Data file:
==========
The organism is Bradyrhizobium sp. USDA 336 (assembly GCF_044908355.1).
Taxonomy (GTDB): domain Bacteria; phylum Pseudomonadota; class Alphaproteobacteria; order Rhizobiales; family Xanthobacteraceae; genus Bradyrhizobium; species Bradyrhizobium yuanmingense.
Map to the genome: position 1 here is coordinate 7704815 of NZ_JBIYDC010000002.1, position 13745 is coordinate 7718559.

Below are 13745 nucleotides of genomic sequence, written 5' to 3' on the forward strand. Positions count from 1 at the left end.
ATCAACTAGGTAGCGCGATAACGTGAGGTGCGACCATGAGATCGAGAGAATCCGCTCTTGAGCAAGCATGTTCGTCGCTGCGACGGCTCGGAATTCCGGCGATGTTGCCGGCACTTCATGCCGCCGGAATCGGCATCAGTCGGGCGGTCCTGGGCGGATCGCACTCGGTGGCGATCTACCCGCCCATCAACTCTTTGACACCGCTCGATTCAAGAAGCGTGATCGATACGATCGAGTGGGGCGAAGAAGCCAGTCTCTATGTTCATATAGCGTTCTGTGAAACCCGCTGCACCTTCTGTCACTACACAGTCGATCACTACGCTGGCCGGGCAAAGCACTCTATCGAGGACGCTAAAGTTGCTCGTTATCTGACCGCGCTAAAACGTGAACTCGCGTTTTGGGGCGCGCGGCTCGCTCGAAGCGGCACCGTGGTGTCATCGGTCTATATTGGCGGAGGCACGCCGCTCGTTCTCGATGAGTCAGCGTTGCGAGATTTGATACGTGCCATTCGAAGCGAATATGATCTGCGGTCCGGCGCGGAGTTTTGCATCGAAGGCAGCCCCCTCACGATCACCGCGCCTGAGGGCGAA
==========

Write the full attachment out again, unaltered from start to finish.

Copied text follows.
The organism is Bradyrhizobium sp. USDA 336 (assembly GCF_044908355.1).
Taxonomy (GTDB): domain Bacteria; phylum Pseudomonadota; class Alphaproteobacteria; order Rhizobiales; family Xanthobacteraceae; genus Bradyrhizobium; species Bradyrhizobium yuanmingense.
Map to the genome: position 1 here is coordinate 7704815 of NZ_JBIYDC010000002.1, position 13745 is coordinate 7718559.

Below are 13745 nucleotides of genomic sequence, written 5' to 3' on the forward strand. Positions count from 1 at the left end.
ATCAACTAGGTAGCGCGATAACGTGAGGTGCGACCATGAGATCGAGAGAATCCGCTCTTGAGCAAGCATGTTCGTCGCTGCGACGGCTCGGAATTCCGGCGATGTTGCCGGCACTTCATGCCGCCGGAATCGGCATCAGTCGGGCGGTCCTGGGCGGATCGCACTCGGTGGCGATCTACCCGCCCATCAACTCTTTGACACCGCTCGATTCAAGAAGCGTGATCGATACGATCGAGTGGGGCGAAGAAGCCAGTCTCTATGTTCATATAGCGTTCTGTGAAACCCGCTGCACCTTCTGTCACTACACAGTCGATCACTACGCTGGCCGGGCAAAGCACTCTATCGAGGACGCTAAAGTTGCTCGTTATCTGACCGCGCTAAAACGTGAACTCGCGTTTTGGGGCGCGCGGCTCGCTCGAAGCGGCACCGTGGTGTCATCGGTCTATATTGGCGGAGGCACGCCGCTCGTTCTCGATGAGTCAGCGTTGCGAGATTTGATACGTGCCATTCGAAGCGAATATGATCTGCGGTCCGGCGCGGAGTTTTGCATCGAAGGCAGCCCCCTCACGATCACCGCGCCTGAGGGCGAA